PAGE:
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Thursday, September 5, 2013

Virtual Tour of the James K. Polk Ancestral Home

In the continuing series, we are going to look at the home of the President and First Lady, James and Sarah Polk. If case you don’t know, James K. Polk was the 11th president of the United States. He served one term as President from 1845-1849, and then passed away, likely from cholera, a few short months later.

The Polks spent a short period of time together at their newly finished home, Polk Place. Sarah lived there after James’ death, through the Civil War, however this house was demolished in 1900. Polk Place is now only a memory, or in pictures.

polk place
Polk Place, Circa 1880’s
Photo Credit: Wikipedia

The only home that actually belonged to Polk that is still standing is the Ancestral Home, built by James’ father around 1816. This home is built in the Federal style and is located in Columbia, Tennessee. Polk did not live in this home as a child, but did live there following his graduation from college and before he married Sarah – Sarah never lived in this house.

Ancestral Home

The James K. Polk Ancestral Home
Photo Credit:

This house is now a part of the National Historic Landmarks and is run by the Tennessee Historical Commission. You can visit the home to tour it pretty much throughout the year. They display an array of Polk historic items and occasionally host period demonstrations, such as cooking in their rebuilt kitchens. A 30 minute guided tour is provided of the main house and you can then explore the rest of the property at your own pace which includes the kitchen outbuilding and garden. The garden is a formal boxwood garden, and make sure while you are there that you don’t miss the one piece of Polk Place that is there. Preserved from Polk Place is a cast iron fountain and it has been relocated to the Ancestral Home.

Fountain from Polk Place
Photo Credit:
POTUS Historical Sites Blog

The house next door is also included and is known as the Sisters’ House because two of the President’s sisters lived there at various times. This also houses the visitor center, orientation film, and the shop. There is also Presidential Hall which houses special presidency exhibits. You can read more about the Ancestral Home if you are interested. You can find out more about the exhibits and special lectures held here by following their Facebook page.

There is a video tour available courtesy of C-SPAN with the director of the Polk Home, John Holtzapple, as your tour guide. I would assume this is close to the 30-minute guided tour you would get when visiting.

You can find out more about the admission fees and parking and more description of the exhibits at the Polk Home and Museum website. If you happen to be from the area, they host a Polk Academy History Summer Camp for 4th-6th graders which allow them to experience life on the frontier – which sounds pretty cool.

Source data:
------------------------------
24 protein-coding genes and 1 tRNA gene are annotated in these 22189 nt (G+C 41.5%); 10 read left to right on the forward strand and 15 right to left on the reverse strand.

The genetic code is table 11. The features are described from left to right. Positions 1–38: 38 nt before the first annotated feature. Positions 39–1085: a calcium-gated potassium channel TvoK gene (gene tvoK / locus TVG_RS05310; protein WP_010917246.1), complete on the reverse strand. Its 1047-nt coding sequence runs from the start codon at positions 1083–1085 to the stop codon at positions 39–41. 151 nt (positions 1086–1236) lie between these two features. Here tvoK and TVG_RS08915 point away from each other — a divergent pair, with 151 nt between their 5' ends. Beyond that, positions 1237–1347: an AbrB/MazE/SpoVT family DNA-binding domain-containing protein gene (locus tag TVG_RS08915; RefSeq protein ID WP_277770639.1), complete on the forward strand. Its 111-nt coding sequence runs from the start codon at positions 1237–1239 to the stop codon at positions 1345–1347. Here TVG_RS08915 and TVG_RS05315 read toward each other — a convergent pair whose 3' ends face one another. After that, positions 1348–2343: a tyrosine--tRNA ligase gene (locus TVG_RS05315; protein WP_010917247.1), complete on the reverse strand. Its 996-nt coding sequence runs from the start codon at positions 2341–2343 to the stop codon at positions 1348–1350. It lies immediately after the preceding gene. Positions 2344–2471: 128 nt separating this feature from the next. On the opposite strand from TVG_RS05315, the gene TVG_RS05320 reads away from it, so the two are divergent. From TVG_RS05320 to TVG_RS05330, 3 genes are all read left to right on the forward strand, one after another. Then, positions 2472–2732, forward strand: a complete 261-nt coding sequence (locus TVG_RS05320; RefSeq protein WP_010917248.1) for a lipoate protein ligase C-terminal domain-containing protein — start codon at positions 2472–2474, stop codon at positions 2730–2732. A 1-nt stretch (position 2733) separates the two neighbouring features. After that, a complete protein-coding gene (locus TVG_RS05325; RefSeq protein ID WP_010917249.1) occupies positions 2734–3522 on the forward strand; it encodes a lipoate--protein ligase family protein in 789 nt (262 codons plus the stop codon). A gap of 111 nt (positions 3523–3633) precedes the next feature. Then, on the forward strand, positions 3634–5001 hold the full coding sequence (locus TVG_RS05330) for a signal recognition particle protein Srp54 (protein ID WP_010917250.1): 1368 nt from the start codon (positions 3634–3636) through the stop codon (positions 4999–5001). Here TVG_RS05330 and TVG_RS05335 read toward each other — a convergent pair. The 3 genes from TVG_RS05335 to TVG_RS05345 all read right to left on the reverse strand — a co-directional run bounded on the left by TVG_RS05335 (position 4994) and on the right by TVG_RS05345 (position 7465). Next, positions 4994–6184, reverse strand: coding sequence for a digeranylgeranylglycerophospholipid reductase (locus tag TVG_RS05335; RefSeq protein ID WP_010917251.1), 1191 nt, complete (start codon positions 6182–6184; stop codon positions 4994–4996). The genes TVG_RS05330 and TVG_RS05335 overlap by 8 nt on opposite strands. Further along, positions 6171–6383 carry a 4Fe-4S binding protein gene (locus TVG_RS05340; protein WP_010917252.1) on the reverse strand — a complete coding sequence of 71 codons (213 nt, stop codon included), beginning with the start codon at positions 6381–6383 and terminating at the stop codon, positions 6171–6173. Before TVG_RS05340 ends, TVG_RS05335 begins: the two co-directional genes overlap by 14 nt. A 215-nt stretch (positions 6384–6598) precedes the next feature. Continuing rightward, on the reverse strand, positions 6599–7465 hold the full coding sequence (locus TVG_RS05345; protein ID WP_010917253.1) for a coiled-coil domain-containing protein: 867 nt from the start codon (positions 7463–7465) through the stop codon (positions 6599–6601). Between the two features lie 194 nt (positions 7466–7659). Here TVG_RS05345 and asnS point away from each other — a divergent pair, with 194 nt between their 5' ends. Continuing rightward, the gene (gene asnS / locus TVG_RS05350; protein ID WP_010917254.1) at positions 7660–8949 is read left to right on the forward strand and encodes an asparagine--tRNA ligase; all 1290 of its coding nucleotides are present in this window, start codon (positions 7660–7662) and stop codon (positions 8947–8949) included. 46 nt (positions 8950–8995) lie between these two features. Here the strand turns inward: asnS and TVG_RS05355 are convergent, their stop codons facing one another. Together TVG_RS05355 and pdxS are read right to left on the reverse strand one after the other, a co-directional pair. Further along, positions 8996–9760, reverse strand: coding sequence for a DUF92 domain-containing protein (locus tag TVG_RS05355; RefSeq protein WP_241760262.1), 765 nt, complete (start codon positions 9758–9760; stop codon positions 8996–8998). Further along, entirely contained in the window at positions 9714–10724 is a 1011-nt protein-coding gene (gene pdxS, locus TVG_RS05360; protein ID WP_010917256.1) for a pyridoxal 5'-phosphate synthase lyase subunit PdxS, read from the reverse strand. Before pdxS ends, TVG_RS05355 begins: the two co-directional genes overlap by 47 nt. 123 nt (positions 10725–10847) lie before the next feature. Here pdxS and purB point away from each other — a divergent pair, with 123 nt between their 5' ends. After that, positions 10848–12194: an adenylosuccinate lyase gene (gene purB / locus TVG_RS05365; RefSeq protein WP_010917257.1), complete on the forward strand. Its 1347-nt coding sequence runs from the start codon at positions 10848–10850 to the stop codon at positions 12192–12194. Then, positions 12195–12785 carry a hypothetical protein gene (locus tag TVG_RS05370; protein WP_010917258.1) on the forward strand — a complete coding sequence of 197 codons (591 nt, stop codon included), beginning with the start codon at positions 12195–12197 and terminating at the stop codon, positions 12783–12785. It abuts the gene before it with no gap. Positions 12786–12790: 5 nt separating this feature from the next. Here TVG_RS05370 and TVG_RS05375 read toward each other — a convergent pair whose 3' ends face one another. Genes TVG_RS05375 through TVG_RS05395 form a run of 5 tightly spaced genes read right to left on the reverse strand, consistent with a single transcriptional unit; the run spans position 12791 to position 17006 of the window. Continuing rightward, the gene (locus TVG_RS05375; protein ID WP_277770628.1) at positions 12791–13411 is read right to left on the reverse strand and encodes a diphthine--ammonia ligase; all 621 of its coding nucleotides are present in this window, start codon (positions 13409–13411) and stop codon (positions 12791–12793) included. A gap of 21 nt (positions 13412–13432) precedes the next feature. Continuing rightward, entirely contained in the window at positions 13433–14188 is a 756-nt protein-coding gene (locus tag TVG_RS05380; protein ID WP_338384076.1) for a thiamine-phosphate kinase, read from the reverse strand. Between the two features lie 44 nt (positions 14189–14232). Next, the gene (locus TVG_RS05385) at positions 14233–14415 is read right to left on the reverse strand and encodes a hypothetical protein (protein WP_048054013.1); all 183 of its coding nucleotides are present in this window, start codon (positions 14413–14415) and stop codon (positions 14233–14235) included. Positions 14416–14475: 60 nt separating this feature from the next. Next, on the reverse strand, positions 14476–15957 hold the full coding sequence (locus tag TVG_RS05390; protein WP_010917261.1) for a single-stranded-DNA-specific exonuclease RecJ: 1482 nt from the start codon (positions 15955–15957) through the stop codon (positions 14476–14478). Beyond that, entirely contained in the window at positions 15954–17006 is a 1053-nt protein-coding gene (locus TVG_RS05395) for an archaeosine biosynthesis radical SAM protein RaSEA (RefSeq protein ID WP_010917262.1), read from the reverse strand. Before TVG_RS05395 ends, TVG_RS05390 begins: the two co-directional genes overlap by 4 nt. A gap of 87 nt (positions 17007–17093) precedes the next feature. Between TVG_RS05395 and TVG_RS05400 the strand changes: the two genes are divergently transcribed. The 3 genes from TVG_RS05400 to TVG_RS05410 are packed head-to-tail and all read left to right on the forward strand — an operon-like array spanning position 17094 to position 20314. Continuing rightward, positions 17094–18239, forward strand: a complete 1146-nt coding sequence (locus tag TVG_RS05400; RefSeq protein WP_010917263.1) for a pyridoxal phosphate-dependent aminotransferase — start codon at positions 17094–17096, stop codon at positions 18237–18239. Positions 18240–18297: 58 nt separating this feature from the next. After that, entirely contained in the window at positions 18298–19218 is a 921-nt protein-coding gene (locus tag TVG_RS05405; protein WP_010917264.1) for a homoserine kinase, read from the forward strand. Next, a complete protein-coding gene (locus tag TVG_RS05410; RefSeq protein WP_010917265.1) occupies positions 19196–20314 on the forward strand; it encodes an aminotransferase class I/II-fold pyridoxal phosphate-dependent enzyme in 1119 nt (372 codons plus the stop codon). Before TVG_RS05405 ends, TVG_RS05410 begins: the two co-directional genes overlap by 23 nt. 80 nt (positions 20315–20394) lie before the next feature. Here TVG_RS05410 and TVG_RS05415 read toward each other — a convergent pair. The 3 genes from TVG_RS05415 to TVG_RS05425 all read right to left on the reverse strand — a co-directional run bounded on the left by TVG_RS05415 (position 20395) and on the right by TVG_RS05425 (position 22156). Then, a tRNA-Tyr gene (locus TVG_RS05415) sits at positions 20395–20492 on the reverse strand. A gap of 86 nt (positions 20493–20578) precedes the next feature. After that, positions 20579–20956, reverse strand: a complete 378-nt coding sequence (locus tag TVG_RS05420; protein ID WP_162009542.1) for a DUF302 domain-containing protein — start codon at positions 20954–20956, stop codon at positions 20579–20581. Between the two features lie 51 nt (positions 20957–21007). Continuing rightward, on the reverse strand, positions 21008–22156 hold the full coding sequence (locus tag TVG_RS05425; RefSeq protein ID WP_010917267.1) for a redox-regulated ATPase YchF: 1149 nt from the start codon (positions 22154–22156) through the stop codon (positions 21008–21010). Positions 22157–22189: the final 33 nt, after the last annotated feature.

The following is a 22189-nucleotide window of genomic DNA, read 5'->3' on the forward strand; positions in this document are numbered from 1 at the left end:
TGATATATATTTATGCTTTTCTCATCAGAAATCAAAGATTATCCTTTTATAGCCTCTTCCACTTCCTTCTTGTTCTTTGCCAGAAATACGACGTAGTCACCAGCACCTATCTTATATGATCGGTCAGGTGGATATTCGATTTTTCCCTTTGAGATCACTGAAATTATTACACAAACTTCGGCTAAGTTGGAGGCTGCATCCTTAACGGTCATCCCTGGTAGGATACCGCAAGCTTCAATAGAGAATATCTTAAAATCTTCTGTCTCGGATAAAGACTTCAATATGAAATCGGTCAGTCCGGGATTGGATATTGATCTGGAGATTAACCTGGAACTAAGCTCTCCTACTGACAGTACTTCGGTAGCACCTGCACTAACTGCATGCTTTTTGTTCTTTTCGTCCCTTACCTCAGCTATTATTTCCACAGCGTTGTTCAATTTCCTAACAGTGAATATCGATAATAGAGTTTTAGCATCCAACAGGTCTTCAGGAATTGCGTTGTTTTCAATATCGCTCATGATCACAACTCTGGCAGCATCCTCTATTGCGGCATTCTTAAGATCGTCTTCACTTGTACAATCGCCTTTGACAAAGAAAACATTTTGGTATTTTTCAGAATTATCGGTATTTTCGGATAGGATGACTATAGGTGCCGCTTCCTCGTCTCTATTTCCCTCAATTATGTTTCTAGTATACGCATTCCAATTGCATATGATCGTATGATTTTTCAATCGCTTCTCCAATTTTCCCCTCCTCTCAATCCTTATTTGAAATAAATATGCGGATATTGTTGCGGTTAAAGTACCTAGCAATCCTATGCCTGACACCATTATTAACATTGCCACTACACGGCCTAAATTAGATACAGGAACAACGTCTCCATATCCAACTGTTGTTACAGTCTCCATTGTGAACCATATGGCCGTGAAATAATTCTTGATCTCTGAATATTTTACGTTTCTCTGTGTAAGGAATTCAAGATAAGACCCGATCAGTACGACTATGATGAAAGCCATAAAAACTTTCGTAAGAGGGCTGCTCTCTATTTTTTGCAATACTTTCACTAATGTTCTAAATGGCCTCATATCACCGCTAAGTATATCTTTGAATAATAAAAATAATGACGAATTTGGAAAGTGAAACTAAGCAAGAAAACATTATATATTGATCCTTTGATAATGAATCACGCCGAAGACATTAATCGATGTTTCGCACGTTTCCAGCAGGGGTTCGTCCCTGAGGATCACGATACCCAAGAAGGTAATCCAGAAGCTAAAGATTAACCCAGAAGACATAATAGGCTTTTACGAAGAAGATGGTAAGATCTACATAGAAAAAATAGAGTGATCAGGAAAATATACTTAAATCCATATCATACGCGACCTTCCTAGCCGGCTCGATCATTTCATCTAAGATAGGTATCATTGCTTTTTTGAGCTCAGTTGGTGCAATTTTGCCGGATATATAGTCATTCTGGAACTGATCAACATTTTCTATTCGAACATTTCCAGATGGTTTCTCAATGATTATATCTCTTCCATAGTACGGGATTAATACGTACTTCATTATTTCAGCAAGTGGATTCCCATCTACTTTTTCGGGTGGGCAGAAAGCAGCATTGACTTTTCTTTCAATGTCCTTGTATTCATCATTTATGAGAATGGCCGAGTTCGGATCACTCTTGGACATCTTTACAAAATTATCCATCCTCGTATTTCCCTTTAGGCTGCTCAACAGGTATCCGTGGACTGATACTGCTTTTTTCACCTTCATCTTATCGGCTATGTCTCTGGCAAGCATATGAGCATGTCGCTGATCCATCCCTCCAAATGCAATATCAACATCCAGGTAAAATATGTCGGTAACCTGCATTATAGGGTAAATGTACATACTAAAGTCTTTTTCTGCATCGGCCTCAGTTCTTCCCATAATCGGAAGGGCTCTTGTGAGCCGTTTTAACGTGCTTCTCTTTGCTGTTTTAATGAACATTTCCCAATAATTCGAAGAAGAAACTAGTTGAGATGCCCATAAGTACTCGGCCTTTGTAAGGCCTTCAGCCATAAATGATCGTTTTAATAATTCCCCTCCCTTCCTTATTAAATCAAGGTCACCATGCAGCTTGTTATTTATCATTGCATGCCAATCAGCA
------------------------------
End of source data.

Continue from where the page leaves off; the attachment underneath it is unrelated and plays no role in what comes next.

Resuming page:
Have any of you visited the Polk Ancestral Home before? If I ever visit Tennessee I plan on stopping there.


Copyright © 2013 by The Maiden’s Court


  1. Can you believe I've lived in Tennessee for 22 years and have never been there? In my defense, I have been to Andrew Jackson's The Hermitage (I love it!) a few times and I've been to Traveler's Rest a couple of times. But I really need to get to more of these old homes. We have a wealth of them in Tennessee. A little tidbit for you...when I still owned my house, there was a house on my street that was built in the late 1800s. The style of the house was much like that of the Polk ancestral home, except the door was in the middle and the house was (is) in a state of disrepair. It is an historical landmark, but they can't really make it a museum due to its being in a neighborhood so parking would be an issue. I wish I was rich because I would buy it and renovate it. It's so gorgeous, even in the state it's in. If they ever tear it down, I'm going to be VERY mad!

    Thanks for sharing this. It serves as a reminder that I need to take the boys to visit these historical landmarks that are almost in my backyard. ;O)

    1. Very cool! It is amazing how people (myself included) either don't know the history that they have so close by or never make it to visiting them. I live withing an hour of the Adams Family Homestead - and I have been trying to get there for 2 years but keep missing it (probably closed right now due to the Govt Shutdown). I would love to visit the Hermitage. We are hoping to maybe take a vacation to Nashville in 2015 for Country Music Fest and at the same time visit some other sites while there - both the Polk Museum and Hermitage will be on my list!

  2. Me again! I was mistaken. It was built pre-1800s, in 1790! Here's a blurb on it (the guy died while we were still living in the neighborhood):

    McCampbell House, 305 Kent Road, Donelson. A two-story, brick Federal-style home built around 1790 by the Hall brothers, this home is
    one of the few remaining pre-1800 residences in Davidson County.
    The McCampbell family acquired the estate in the 1840s. Since the mid-20th century, most of the grounds have subdivided and developed. The
    owner recently passed away and willed the vacant house to the State of Tennessee for potential use by the State Museum.

    I'm trying to find you a link with a good picture of it.

    Here you go! This is a video (YouTube) of Peggy Snow painting it. I actually drove by a couple of times and saw her painting!


    There are some great images of the house in this video. Wow!

    I may have to do an article about the house on my history blog.


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